The Anatomy of Email Password Hacking

Everyone is naturally worried about their security online. With email being used for a large portion of modern communication, keeping your email password secure should be a priority. If you want to know how email password hacking works, you can read about common methods here.Before we get started you can rest slightly better knowing that hacking doesn’t work like Hollywood makes it work. The truth is that email password hacking takes much more time and is fairly boring in practice. The most likely abuser is just a spammer looking for emails to use in a botnet.

Regardless, you do want to protect your email password from these people and also protect your contacts and private information from entering the wrong hands. In order to understand how to protect yourself, I’ll cover the basic methods of email password hacking and then cover the best methods of email protection.This is the method that is always shown in the movies. Someone can pull up the login screen, pull up a little program and then run through all available passwords in a few seconds and find their password. Naturally this isn’t how it really works.

This method is called “brute force.” It runs through all possible passwords. It’s like trying to open a combination lock by going “1-1-1…1-1-2.” Note that this can take a really long time unless they have a very powerful network. There are ten numbers and 26 letters that can be used along with a lot of symbols that can be thrown in. Passwords generally have to be 8 characters or more. Ignoring the mess that symbols create, it would take 36^8, or 2,821,109,907,456 attempts to go through all available combinations. So yes, it will take awhile to actually do this unless they’re using a few supercomputers, in which case you’d be far below their radar. They would also have to be careful to not have their IP address flagged for a high number of attempts. It’s not uncommon for a site to just lock an account down after a few failed attempts in a short period, since it just assumes that a crack attempt is occurring. Again, a botnet can overcome this, but people with such a network usually have more important things to do or lucrative jobs stopping hackers.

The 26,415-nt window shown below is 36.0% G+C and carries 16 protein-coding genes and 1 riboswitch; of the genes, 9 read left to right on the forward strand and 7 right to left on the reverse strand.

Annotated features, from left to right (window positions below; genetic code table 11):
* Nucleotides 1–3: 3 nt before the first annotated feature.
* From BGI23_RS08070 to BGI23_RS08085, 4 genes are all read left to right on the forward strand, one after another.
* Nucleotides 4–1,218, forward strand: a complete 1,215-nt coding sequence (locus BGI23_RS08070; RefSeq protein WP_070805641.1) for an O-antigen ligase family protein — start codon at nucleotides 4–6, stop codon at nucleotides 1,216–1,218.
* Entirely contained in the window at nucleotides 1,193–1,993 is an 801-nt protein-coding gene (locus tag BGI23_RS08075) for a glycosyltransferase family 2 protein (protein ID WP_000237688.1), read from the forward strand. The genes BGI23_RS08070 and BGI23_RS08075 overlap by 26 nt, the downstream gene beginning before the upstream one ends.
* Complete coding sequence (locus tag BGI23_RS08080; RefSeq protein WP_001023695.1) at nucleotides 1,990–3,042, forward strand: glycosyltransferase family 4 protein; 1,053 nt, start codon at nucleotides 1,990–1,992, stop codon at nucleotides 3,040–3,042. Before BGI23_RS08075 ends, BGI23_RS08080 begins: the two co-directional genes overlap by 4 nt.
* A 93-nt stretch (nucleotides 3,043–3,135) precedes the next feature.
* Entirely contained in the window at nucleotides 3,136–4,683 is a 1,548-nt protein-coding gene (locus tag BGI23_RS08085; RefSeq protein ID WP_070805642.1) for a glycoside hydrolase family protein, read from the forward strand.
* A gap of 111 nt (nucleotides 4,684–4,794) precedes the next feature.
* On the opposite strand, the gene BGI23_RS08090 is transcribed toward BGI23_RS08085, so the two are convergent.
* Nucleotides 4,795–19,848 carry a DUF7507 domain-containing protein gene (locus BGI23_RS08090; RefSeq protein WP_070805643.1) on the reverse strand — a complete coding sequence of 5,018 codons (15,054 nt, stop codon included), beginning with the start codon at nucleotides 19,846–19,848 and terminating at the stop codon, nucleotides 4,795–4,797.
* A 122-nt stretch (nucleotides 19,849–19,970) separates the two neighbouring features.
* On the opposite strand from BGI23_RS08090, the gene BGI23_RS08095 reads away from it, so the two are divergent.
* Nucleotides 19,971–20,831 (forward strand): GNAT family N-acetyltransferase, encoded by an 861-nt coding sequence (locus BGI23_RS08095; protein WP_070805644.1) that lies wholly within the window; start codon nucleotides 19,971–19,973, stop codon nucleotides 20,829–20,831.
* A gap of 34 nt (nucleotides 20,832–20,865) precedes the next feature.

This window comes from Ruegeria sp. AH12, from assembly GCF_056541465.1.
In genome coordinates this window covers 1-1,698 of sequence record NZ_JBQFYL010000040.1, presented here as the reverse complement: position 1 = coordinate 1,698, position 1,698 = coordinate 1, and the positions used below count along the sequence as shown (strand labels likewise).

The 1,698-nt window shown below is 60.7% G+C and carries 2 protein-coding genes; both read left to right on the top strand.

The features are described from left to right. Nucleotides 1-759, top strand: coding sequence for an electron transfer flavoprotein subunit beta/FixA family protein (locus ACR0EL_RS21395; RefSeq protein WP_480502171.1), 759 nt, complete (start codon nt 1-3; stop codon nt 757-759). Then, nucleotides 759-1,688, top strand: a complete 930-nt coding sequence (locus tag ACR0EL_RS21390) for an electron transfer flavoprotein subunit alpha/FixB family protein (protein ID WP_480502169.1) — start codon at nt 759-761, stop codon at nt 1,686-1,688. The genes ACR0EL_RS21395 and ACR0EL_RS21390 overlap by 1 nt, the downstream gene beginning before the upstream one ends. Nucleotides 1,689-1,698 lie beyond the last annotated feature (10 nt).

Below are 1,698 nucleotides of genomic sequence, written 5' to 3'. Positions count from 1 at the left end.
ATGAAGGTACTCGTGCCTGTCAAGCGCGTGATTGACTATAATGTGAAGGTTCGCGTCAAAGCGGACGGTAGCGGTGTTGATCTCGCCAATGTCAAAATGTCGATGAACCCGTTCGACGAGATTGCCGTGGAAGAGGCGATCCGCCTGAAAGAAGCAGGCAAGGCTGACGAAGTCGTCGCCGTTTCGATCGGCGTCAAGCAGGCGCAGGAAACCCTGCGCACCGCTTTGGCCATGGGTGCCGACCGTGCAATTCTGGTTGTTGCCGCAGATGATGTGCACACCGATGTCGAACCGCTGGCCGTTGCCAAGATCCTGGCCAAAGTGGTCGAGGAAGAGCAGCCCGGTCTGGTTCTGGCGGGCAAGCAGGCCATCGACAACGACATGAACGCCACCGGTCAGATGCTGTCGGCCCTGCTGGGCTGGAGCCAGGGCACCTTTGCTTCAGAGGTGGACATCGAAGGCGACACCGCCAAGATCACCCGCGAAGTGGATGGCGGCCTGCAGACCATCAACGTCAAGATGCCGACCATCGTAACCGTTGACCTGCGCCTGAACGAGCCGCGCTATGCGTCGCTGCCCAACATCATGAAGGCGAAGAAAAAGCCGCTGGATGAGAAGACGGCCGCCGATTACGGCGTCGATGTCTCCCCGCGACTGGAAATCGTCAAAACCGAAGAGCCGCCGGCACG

There are also programs that just run through the dictionary. They’re much quicker but they can fail as long as you throw a number into the email password.Naturally there are some exploits that come out that allow a quick hack. Sometimes source code is compromised too. Thankfully any good email provider will try to stay on top of these security exploits and close them as quickly as possible. The truth is that email password hacking is usually due to more mundane and non-hacking methods.

If you’re wondering about the most likely culprit for hacking someone’s email password, then it’s probably just standard malware. There isn’t much of a trick to this either. Malware can get onto a computer through the user downloading a malicious program without realizing it. It can also slip onto the computer through exploits in browsers, usually through loopholes from viewing banner ads and pictures. If the user has malware protection in place then it will hopefully be caught.

If not, the malware might capture some information. Trojans and keyloggers are both able to do this. A Trojan acts as a backdoor and allows another person to hijack a computer. This can let them simply log onto the email and change the password or steal it as if they had physical access. Keyloggers just record information and broadcast it to their master. They then read through the captured information and look for login information. Usually they’re interested in things like Paypal or banking information, but an email password can be a good starting point.